Queen Rania at the WorldPost Conference: The West should invest in Arab creative talents

March 06, 2015

People call them ISIS, I would like to drop the first ‘I’

It is absolutely critical to turn the online tide against ISIS

Her Majesty Queen Rania Al Abdullah called Thursday for investment in young Arab expertise and creative talent.


In a special Q & A session with Arianna Huffington, editor in chief of The Huffington Post, as part of the WorldPost Future of Work Conference in London, England, Her Majesty said, “Here are the facts: over 60% of my region’s population is under 25 years old. And we have the highest youth unemployment rate in the world, at 25%.” She added that 79% of millennials describe finding a job as the number one challenge.

The Queen went on to explain how the Arab world was addressing this issue by supporting entrepreneurship in tech start-ups, calling it “the start-up spring.” She described the promising young generation as “a generation that is coming of age, a generation that is tech savvy at a time where the digital landscape is changing.”

Queen Rania went on to explain, “Technology is being used in the playing field, Jordanians make up over 35% of the region’s Internet entrepreneurs! To give some context, the global average is 10%. Technology is changing the opportunity landscape for many of our young people, and it is helping in tackling one of the biggest challenges in the region: unemployment.”

“I am proud that Jordan’s start-up ecosystem is one of the most developed in the Middle East. A few years ago, Amman was ranked the 10th best city in the world to launch a tech start-up,” she added. Her Majesty revealed that the rising number of young entrepreneurs and the aforementioned statistics are not only indicators of a growing economy, “they are indicators of hope as well.”

Queen Rania also touched on education, saying “Access to quality education is one of our toughest challenges… and many Arab online efforts are underway.” Noting Edraak, she added, “Last spring, my foundation launched an Arabic Massive Open Online Courses platform, Edraak.org, in partner with edX.”

“We launched with 10 courses and within a few weeks, we had over 85,000 registered users from across the region. Today, we have 20 courses and over 140,000 subscribers.”

In response to a question about Her Majesty’s views on the overwhelming amount of negative information about the Arab World in western media, highlighting acts of brutality, beheadings, and extreme examples, Her Majesty said, “It is always the case that the more dramatic and extreme and loud the voices are, the more they are heard. The good stories unfortunately don’t get heard.”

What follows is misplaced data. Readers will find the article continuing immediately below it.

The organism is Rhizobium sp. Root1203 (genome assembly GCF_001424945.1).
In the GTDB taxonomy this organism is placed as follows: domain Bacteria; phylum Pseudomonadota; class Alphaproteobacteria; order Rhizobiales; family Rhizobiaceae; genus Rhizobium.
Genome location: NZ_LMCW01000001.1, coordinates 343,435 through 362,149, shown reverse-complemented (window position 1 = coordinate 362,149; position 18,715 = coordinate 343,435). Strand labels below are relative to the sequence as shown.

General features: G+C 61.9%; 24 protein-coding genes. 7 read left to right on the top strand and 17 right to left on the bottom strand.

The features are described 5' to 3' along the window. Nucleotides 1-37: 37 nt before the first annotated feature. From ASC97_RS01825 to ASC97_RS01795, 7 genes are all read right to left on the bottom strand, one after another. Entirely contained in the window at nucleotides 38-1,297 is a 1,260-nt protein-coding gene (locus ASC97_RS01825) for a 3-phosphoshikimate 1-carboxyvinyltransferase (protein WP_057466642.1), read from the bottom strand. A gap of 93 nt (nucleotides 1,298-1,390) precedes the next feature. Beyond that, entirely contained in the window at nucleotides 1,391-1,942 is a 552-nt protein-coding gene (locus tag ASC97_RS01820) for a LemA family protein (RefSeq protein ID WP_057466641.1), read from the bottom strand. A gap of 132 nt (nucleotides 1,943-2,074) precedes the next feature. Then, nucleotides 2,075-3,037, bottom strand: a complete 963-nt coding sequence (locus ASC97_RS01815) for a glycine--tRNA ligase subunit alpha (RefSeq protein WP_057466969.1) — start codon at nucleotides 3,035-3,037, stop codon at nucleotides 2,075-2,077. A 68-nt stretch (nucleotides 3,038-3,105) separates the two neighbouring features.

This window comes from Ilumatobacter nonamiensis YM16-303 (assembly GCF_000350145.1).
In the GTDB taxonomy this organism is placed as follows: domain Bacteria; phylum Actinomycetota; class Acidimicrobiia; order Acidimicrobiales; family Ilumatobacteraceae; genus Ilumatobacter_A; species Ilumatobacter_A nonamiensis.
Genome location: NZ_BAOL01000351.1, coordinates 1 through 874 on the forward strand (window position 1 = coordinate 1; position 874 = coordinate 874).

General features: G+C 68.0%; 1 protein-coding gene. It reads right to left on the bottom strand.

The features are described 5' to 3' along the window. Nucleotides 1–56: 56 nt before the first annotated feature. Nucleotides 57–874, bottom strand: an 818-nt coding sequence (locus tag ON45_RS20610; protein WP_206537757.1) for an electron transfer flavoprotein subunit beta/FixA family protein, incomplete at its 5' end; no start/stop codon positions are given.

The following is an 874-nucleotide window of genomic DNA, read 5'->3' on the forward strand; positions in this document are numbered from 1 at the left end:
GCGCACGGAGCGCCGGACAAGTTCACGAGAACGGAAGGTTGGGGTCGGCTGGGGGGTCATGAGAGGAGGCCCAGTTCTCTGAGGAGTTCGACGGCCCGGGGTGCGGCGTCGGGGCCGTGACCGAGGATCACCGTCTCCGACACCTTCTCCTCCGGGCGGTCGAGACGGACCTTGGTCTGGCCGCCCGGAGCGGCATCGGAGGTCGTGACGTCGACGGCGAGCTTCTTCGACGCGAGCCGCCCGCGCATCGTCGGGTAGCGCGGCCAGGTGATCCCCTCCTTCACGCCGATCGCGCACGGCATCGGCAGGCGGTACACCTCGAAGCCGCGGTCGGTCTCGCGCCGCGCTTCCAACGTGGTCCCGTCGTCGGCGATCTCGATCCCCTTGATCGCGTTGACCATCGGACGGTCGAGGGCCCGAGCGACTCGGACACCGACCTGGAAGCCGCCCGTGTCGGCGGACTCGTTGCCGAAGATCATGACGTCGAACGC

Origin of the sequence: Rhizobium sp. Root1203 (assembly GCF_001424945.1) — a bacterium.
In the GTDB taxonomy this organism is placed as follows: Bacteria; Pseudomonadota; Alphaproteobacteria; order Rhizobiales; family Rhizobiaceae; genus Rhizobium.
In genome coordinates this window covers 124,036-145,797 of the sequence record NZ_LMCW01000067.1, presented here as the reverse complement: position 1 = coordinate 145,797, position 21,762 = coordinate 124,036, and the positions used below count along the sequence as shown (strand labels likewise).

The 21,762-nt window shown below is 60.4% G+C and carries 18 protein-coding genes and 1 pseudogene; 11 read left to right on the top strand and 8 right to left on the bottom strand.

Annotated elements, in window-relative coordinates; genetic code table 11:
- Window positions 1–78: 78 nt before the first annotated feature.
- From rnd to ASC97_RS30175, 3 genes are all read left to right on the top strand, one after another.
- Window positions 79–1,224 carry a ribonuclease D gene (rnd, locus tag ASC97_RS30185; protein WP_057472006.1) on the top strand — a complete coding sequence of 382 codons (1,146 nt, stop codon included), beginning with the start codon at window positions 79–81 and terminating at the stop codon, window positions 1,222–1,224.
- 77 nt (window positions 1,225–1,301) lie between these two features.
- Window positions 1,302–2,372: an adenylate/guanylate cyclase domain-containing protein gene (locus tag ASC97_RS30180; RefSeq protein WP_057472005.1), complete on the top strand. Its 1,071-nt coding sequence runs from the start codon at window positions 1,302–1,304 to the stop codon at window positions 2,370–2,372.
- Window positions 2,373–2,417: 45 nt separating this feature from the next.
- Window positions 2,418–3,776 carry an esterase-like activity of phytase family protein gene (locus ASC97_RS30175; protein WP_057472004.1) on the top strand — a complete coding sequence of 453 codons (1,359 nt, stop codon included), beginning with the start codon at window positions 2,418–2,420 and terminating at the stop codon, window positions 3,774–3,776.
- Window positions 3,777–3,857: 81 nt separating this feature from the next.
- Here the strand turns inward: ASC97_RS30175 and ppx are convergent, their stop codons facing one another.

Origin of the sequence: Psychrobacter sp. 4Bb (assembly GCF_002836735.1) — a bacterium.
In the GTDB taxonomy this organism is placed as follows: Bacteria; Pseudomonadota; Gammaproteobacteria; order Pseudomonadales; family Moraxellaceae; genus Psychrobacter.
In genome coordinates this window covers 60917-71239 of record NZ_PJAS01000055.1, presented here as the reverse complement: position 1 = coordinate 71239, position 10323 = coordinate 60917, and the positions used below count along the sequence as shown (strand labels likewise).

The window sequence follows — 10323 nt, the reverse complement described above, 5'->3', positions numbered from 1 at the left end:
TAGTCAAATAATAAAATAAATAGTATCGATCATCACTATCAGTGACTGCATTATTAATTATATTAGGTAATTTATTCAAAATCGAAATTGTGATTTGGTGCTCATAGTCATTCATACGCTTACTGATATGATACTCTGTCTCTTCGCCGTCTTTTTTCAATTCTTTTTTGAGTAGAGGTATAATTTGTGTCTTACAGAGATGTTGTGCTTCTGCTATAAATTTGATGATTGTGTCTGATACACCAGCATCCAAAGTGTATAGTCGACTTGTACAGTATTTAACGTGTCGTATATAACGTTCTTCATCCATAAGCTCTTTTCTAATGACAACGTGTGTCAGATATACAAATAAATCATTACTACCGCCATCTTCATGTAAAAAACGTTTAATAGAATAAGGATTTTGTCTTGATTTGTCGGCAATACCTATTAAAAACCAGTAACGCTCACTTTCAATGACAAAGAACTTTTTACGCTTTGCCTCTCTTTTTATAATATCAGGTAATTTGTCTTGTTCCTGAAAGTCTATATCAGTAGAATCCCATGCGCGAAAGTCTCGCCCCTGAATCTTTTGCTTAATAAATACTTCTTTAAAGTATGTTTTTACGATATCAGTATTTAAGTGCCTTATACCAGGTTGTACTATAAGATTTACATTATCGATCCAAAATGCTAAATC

Queen Rania added, “What the extremists want is to divide our world along the fault lines of our religion and culture, so a lot of people in the West may have stereotypes against Arabs and Muslims – but really what this is, is a fight between the civilized world and a bunch of crazy people who want to take us back to Medieval times – and we need to see it that way, this is about all of us.”

“People call them ISIS, and I would like to drop the first ‘I’ because there is nothing Islamic about them. They have nothing to do with Islam and everything to do with fanaticism,” she said. “They want to be called Islamic because it gives them legitimacy and helps with their recruitment,” she added, explaining that they wanted to position this as a war where the West was attacking Islam -a ‘clash of civilizations’ as some people might refer to the situation.
Queen Rania also said, “They are using social media to build and broadcast a global brand of true violence and terror, and in the process they are implicating Muslims and Islam.” Her Majesty described the Internet as the biggest promoter of content and “probably one of the best inventions for promoting ideas that ever existed. But unfortunately, it doesn’t distinguish between the good, the bad, and the ugly.” She added, “Their bigotry and brutality may seem medieval, but their use of social media is very much up to speed.”

Her Majesty explained that the current online portrayal of Islam was “ironic” since these technologies were designed to create a more connected world, but instead they were being used “to create a polarized one.” She added that extremists are making “fear and intolerance go viral” and influencing people to have negative perceptions of who Arabs really were.

Queen Rania stressed that it was critical to try to turn the online tide against them by “generating our own content, our own narrative to counter theirs.”

Commenting on Jordan’s current fight, Queen Rania referred to His Majesty King Abdullah’s recent description of Jordan as “a country that’s used to being outgunned and outnumbered” and how “Jordanians always punched above their weight.”
Her Majesty added, “This is not just a military battle. It cannot just be won on the battlefield. Because at the heart of this war is an ideology; and you cannot kill an ideology with a bullet. You can only kill it with a better idea.”

The WorldPost Conference: Future of Work, held in London between the 5 and 6 of March, aims to break down visions of the future into three categories: examining the impact on the individual, the company and society.